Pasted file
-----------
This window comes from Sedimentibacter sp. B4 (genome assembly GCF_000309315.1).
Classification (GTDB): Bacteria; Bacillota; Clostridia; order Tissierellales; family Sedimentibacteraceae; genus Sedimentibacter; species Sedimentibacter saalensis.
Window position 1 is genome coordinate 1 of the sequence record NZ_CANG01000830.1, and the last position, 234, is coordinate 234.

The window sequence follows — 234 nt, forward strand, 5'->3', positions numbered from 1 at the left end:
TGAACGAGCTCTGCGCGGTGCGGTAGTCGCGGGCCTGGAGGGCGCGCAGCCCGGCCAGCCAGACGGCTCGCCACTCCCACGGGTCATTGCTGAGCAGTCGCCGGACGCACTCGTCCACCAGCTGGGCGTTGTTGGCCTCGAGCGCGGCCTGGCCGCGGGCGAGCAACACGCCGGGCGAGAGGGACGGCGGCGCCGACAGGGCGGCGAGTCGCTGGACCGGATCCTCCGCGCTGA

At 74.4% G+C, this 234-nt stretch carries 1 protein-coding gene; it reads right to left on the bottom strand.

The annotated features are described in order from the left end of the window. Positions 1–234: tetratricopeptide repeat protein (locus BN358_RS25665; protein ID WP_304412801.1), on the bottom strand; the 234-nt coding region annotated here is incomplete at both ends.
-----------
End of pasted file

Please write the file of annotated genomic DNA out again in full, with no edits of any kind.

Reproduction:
This window comes from Sedimentibacter sp. B4 (genome assembly GCF_000309315.1).
Classification (GTDB): Bacteria; Bacillota; Clostridia; order Tissierellales; family Sedimentibacteraceae; genus Sedimentibacter; species Sedimentibacter saalensis.
Window position 1 is genome coordinate 1 of the sequence record NZ_CANG01000830.1, and the last position, 234, is coordinate 234.

The window sequence follows — 234 nt, forward strand, 5'->3', positions numbered from 1 at the left end:
TGAACGAGCTCTGCGCGGTGCGGTAGTCGCGGGCCTGGAGGGCGCGCAGCCCGGCCAGCCAGACGGCTCGCCACTCCCACGGGTCATTGCTGAGCAGTCGCCGGACGCACTCGTCCACCAGCTGGGCGTTGTTGGCCTCGAGCGCGGCCTGGCCGCGGGCGAGCAACACGCCGGGCGAGAGGGACGGCGGCGCCGACAGGGCGGCGAGTCGCTGGACCGGATCCTCCGCGCTGA

At 74.4% G+C, this 234-nt stretch carries 1 protein-coding gene; it reads right to left on the bottom strand.

The annotated features are described in order from the left end of the window. Positions 1–234: tetratricopeptide repeat protein (locus BN358_RS25665; protein ID WP_304412801.1), on the bottom strand; the 234-nt coding region annotated here is incomplete at both ends.